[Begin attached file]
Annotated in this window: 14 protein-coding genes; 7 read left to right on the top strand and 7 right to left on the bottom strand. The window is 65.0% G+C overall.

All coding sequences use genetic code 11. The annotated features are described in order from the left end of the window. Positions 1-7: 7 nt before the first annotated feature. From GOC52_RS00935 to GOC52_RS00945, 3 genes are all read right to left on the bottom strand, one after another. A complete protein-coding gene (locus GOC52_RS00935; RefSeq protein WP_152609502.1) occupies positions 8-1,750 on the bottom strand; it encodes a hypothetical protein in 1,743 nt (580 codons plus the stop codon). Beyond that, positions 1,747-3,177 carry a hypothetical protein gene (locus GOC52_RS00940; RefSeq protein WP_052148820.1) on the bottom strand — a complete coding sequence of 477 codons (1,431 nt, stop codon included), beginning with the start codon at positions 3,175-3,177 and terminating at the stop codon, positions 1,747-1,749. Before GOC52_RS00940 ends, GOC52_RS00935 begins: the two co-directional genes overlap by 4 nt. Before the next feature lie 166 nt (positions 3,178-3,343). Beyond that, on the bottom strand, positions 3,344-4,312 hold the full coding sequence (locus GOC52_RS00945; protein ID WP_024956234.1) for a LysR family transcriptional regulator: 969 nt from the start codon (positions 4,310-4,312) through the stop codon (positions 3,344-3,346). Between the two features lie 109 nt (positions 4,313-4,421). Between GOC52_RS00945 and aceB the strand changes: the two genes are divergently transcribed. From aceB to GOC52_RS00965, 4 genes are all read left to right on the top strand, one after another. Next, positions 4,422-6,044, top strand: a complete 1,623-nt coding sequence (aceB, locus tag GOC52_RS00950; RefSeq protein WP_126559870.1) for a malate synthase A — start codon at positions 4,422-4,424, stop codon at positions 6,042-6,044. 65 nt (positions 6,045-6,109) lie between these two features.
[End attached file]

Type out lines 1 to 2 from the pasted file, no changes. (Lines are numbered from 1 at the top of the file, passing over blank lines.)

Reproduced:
Annotated in this window: 14 protein-coding genes; 7 read left to right on the top strand and 7 right to left on the bottom strand. The window is 65.0% G+C overall.

All coding sequences use genetic code 11. The annotated features are described in order from the left end of the window. Positions 1-7: 7 nt before the first annotated feature. From GOC52_RS00935 to GOC52_RS00945, 3 genes are all read right to left on the bottom strand, one after another. A complete protein-coding gene (locus GOC52_RS00935; RefSeq protein WP_152609502.1) occupies positions 8-1,750 on the bottom strand; it encodes a hypothetical protein in 1,743 nt (580 codons plus the stop codon). Beyond that, positions 1,747-3,177 carry a hypothetical protein gene (locus GOC52_RS00940; RefSeq protein WP_052148820.1) on the bottom strand — a complete coding sequence of 477 codons (1,431 nt, stop codon included), beginning with the start codon at positions 3,175-3,177 and terminating at the stop codon, positions 1,747-1,749. Before GOC52_RS00940 ends, GOC52_RS00935 begins: the two co-directional genes overlap by 4 nt. Before the next feature lie 166 nt (positions 3,178-3,343). Beyond that, on the bottom strand, positions 3,344-4,312 hold the full coding sequence (locus GOC52_RS00945; protein ID WP_024956234.1) for a LysR family transcriptional regulator: 969 nt from the start codon (positions 4,310-4,312) through the stop codon (positions 3,344-3,346). Between the two features lie 109 nt (positions 4,313-4,421). Between GOC52_RS00945 and aceB the strand changes: the two genes are divergently transcribed. From aceB to GOC52_RS00965, 4 genes are all read left to right on the top strand, one after another. Next, positions 4,422-6,044, top strand: a complete 1,623-nt coding sequence (aceB, locus tag GOC52_RS00950; RefSeq protein WP_126559870.1) for a malate synthase A — start codon at positions 4,422-4,424, stop codon at positions 6,042-6,044. 65 nt (positions 6,045-6,109) lie between these two features.